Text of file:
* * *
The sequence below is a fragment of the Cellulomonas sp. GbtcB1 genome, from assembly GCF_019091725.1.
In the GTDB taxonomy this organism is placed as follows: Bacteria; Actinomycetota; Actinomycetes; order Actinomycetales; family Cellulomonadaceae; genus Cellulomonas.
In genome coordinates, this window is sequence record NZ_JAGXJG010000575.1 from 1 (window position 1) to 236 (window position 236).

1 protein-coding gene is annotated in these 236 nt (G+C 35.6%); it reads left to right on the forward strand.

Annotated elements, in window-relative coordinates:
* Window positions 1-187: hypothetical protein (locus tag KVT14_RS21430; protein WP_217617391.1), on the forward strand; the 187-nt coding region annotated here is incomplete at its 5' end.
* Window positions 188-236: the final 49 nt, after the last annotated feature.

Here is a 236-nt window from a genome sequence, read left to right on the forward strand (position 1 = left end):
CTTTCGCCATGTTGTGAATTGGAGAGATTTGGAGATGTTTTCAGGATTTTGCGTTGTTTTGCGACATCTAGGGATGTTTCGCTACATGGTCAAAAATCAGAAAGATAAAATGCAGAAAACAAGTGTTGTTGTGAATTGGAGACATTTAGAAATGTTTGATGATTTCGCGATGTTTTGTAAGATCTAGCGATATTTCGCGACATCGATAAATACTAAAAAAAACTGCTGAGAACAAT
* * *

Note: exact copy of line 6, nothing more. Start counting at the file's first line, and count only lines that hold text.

* Window positions 1-187: hypothetical protein (locus tag KVT14_RS21430; protein WP_217617391.1), on the forward strand; the 187-nt coding region annotated here is incomplete at its 5' end.